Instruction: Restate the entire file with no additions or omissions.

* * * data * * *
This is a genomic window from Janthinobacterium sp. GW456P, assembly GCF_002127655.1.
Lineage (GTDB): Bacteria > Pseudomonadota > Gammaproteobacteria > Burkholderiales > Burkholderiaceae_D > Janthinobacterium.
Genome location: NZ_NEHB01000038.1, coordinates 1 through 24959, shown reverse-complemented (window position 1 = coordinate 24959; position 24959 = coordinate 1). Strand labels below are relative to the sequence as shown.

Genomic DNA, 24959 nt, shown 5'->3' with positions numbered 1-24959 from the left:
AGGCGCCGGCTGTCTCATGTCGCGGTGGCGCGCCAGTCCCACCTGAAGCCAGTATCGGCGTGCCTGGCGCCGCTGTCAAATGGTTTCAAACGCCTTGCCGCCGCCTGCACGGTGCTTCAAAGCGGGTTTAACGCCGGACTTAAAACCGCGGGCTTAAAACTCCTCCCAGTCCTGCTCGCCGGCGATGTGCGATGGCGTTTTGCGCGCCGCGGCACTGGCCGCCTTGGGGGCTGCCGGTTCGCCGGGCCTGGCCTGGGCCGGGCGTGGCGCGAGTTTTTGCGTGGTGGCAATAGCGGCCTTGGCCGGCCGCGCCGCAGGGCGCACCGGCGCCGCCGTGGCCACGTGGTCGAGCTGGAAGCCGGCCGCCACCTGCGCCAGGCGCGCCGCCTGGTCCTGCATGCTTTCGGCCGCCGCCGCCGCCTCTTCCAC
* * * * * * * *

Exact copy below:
This is a genomic window from Janthinobacterium sp. GW456P, assembly GCF_002127655.1.
Lineage (GTDB): Bacteria > Pseudomonadota > Gammaproteobacteria > Burkholderiales > Burkholderiaceae_D > Janthinobacterium.
Genome location: NZ_NEHB01000038.1, coordinates 1 through 24959, shown reverse-complemented (window position 1 = coordinate 24959; position 24959 = coordinate 1). Strand labels below are relative to the sequence as shown.

Genomic DNA, 24959 nt, shown 5'->3' with positions numbered 1-24959 from the left:
AGGCGCCGGCTGTCTCATGTCGCGGTGGCGCGCCAGTCCCACCTGAAGCCAGTATCGGCGTGCCTGGCGCCGCTGTCAAATGGTTTCAAACGCCTTGCCGCCGCCTGCACGGTGCTTCAAAGCGGGTTTAACGCCGGACTTAAAACCGCGGGCTTAAAACTCCTCCCAGTCCTGCTCGCCGGCGATGTGCGATGGCGTTTTGCGCGCCGCGGCACTGGCCGCCTTGGGGGCTGCCGGTTCGCCGGGCCTGGCCTGGGCCGGGCGTGGCGCGAGTTTTTGCGTGGTGGCAATAGCGGCCTTGGCCGGCCGCGCCGCAGGGCGCACCGGCGCCGCCGTGGCCACGTGGTCGAGCTGGAAGCCGGCCGCCACCTGCGCCAGGCGCGCCGCCTGGTCCTGCATGCTTTCGGCCGCCGCCGCCGCCTCTTCCAC